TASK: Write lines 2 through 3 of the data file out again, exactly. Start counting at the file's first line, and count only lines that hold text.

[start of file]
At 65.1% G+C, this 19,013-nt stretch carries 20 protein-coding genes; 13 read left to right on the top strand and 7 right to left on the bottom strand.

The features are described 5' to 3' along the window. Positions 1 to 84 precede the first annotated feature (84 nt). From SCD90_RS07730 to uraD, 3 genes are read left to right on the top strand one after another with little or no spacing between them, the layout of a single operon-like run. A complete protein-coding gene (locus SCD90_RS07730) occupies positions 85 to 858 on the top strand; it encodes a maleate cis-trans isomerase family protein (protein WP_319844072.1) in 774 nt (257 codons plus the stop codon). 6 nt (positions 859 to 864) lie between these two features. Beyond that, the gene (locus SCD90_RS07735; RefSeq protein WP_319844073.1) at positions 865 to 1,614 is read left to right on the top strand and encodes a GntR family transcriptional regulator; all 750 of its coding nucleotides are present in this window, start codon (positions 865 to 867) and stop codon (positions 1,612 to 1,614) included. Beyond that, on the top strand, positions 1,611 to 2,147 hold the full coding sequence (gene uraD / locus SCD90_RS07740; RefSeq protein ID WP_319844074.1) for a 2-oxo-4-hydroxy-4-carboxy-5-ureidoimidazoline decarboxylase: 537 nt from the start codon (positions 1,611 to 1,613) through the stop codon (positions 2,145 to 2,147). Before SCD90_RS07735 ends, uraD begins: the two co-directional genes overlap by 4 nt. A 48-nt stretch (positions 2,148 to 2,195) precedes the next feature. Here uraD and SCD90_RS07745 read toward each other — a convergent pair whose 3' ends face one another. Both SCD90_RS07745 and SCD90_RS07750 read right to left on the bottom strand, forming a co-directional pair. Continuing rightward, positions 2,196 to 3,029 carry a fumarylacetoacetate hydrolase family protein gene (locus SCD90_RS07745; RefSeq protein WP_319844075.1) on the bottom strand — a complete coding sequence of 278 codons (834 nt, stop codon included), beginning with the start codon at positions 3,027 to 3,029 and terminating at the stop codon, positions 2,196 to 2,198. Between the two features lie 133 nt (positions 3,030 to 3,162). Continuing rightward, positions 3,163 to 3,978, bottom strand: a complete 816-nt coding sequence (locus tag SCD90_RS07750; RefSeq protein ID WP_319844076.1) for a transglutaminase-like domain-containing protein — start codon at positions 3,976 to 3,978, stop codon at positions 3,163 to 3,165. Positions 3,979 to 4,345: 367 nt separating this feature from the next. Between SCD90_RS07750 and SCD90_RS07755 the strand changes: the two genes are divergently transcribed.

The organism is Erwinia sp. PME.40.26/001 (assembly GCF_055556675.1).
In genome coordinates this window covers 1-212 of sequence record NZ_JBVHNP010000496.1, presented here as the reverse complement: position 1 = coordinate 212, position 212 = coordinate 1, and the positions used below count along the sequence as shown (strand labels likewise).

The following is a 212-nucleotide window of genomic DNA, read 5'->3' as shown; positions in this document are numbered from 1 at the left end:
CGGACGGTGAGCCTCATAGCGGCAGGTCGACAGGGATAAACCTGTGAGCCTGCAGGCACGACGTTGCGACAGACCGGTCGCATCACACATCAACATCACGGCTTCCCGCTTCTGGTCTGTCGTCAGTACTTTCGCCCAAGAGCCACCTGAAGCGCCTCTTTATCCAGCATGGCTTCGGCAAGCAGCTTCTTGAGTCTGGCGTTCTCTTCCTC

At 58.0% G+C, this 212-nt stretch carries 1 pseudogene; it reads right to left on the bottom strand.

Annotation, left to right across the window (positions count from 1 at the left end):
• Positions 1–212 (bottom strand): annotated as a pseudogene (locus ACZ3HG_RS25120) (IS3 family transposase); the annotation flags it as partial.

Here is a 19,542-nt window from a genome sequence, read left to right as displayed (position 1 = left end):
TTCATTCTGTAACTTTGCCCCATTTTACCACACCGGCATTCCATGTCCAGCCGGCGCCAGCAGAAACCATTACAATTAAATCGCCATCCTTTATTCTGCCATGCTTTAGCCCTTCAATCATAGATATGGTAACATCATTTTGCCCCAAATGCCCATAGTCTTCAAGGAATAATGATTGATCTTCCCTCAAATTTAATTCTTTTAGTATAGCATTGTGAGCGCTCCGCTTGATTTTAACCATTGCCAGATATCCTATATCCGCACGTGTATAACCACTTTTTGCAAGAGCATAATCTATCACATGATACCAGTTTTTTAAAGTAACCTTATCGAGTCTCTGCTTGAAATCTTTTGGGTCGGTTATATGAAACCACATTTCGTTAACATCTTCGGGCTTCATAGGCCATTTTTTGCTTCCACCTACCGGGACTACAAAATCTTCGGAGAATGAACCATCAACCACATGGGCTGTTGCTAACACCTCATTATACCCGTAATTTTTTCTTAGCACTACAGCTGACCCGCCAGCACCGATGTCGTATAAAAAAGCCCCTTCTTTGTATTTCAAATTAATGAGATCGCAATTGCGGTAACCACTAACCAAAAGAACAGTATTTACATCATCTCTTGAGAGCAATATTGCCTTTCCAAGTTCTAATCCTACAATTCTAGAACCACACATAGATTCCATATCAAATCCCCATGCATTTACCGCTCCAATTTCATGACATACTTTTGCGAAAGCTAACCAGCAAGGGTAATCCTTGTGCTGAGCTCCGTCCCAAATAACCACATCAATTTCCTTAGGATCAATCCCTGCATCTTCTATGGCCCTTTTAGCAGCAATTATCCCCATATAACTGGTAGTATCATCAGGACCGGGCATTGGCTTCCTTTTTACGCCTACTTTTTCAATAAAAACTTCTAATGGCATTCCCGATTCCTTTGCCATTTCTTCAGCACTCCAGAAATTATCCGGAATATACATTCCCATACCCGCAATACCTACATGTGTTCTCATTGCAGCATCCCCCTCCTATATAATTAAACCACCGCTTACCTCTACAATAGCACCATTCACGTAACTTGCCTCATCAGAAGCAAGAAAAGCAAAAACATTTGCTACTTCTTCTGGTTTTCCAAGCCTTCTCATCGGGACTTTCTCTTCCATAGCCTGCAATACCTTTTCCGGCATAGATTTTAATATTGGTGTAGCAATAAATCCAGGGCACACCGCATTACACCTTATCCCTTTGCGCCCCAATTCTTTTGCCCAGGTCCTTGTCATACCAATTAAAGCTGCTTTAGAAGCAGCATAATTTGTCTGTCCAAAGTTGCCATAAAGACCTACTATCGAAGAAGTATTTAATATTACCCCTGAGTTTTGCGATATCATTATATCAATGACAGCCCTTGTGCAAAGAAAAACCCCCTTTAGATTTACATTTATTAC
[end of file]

The features are described 5' to 3' along the window. Positions 1 to 84 precede the first annotated feature (84 nt). From SCD90_RS07730 to uraD, 3 genes are read left to right on the top strand one after another with little or no spacing between them, the layout of a single operon-like run. A complete protein-coding gene (locus SCD90_RS07730) occupies positions 85 to 858 on the top strand; it encodes a maleate cis-trans isomerase family protein (protein WP_319844072.1) in 774 nt (257 codons plus the stop codon). 6 nt (positions 859 to 864) lie between these two features. Beyond that, the gene (locus SCD90_RS07735; RefSeq protein WP_319844073.1) at positions 865 to 1,614 is read left to right on the top strand and encodes a GntR family transcriptional regulator; all 750 of its coding nucleotides are present in this window, start codon (positions 865 to 867) and stop codon (positions 1,612 to 1,614) included. Beyond that, on the top strand, positions 1,611 to 2,147 hold the full coding sequence (gene uraD / locus SCD90_RS07740; RefSeq protein ID WP_319844074.1) for a 2-oxo-4-hydroxy-4-carboxy-5-ureidoimidazoline decarboxylase: 537 nt from the start codon (positions 1,611 to 1,613) through the stop codon (positions 2,145 to 2,147). Before SCD90_RS07735 ends, uraD begins: the two co-directional genes overlap by 4 nt. A 48-nt stretch (positions 2,148 to 2,195) precedes the next feature. Here uraD and SCD90_RS07745 read toward each other — a convergent pair whose 3' ends face one another. Both SCD90_RS07745 and SCD90_RS07750 read right to left on the bottom strand, forming a co-directional pair. Continuing rightward, positions 2,196 to 3,029 carry a fumarylacetoacetate hydrolase family protein gene (locus SCD90_RS07745; RefSeq protein WP_319844075.1) on the bottom strand — a complete coding sequence of 278 codons (834 nt, stop codon included), beginning with the start codon at positions 3,027 to 3,029 and terminating at the stop codon, positions 2,196 to 2,198. Between the two features lie 133 nt (positions 3,030 to 3,162). Continuing rightward, positions 3,163 to 3,978, bottom strand: a complete 816-nt coding sequence (locus tag SCD90_RS07750; RefSeq protein ID WP_319844076.1) for a transglutaminase-like domain-containing protein — start codon at positions 3,976 to 3,978, stop codon at positions 3,163 to 3,165. Positions 3,979 to 4,345: 367 nt separating this feature from the next. Between SCD90_RS07750 and SCD90_RS07755 the strand changes: the two genes are divergently transcribed.

The organism is Erwinia sp. PME.40.26/001 (assembly GCF_055556675.1).